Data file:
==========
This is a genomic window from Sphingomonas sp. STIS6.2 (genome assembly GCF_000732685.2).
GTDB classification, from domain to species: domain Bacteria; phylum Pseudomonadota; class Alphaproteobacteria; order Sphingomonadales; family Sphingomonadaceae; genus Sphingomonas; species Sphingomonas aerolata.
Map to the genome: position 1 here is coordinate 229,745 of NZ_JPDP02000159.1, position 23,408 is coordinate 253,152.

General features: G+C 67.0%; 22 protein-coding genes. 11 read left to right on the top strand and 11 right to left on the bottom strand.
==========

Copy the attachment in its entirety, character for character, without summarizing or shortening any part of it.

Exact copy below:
This is a genomic window from Sphingomonas sp. STIS6.2 (genome assembly GCF_000732685.2).
GTDB classification, from domain to species: domain Bacteria; phylum Pseudomonadota; class Alphaproteobacteria; order Sphingomonadales; family Sphingomonadaceae; genus Sphingomonas; species Sphingomonas aerolata.
Map to the genome: position 1 here is coordinate 229,745 of NZ_JPDP02000159.1, position 23,408 is coordinate 253,152.

General features: G+C 67.0%; 22 protein-coding genes. 11 read left to right on the top strand and 11 right to left on the bottom strand.